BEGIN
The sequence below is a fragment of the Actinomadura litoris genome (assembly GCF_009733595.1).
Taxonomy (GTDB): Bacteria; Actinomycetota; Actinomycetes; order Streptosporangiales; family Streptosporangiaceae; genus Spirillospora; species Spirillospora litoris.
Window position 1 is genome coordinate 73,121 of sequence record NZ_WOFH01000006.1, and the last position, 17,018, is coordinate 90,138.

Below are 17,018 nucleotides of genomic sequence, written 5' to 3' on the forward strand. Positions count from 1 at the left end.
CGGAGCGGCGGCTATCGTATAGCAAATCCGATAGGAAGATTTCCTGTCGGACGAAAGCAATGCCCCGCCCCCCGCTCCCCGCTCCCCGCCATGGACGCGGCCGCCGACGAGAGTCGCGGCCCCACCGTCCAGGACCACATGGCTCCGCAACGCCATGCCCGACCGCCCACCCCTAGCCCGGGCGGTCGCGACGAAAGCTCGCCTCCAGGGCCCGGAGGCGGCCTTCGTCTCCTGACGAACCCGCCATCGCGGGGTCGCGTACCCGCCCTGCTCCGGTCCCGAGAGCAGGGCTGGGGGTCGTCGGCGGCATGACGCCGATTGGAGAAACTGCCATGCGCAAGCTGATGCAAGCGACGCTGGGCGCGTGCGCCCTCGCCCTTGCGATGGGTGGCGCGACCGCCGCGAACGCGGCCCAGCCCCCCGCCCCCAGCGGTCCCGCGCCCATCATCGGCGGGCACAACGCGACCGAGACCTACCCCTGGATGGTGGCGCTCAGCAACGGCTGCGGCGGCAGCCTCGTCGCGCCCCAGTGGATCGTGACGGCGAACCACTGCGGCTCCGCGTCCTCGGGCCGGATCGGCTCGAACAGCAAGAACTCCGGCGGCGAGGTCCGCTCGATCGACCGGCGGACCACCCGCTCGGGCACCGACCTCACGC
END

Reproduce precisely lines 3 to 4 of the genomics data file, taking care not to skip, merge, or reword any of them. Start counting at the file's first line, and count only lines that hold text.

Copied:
Window position 1 is genome coordinate 73,121 of sequence record NZ_WOFH01000006.1, and the last position, 17,018, is coordinate 90,138.

Below are 17,018 nucleotides of genomic sequence, written 5' to 3' on the forward strand. Positions count from 1 at the left end.